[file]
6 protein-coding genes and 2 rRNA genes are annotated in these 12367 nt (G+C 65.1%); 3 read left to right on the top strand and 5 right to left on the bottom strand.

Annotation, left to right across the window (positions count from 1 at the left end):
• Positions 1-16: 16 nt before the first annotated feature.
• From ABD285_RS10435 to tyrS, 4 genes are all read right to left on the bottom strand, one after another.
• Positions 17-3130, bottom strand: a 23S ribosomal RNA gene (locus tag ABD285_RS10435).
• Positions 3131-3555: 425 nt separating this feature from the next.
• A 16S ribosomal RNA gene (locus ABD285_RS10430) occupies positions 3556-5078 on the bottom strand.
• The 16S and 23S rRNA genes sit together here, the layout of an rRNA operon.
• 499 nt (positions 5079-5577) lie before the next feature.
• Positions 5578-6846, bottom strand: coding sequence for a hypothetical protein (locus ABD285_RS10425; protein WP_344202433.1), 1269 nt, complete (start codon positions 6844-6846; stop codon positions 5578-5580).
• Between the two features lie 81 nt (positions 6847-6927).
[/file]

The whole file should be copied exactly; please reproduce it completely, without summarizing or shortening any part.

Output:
6 protein-coding genes and 2 rRNA genes are annotated in these 12367 nt (G+C 65.1%); 3 read left to right on the top strand and 5 right to left on the bottom strand.

Annotation, left to right across the window (positions count from 1 at the left end):
• Positions 1-16: 16 nt before the first annotated feature.
• From ABD285_RS10435 to tyrS, 4 genes are all read right to left on the bottom strand, one after another.
• Positions 17-3130, bottom strand: a 23S ribosomal RNA gene (locus tag ABD285_RS10435).
• Positions 3131-3555: 425 nt separating this feature from the next.
• A 16S ribosomal RNA gene (locus ABD285_RS10430) occupies positions 3556-5078 on the bottom strand.
• The 16S and 23S rRNA genes sit together here, the layout of an rRNA operon.
• 499 nt (positions 5079-5577) lie before the next feature.
• Positions 5578-6846, bottom strand: coding sequence for a hypothetical protein (locus ABD285_RS10425; protein WP_344202433.1), 1269 nt, complete (start codon positions 6844-6846; stop codon positions 5578-5580).
• Between the two features lie 81 nt (positions 6847-6927).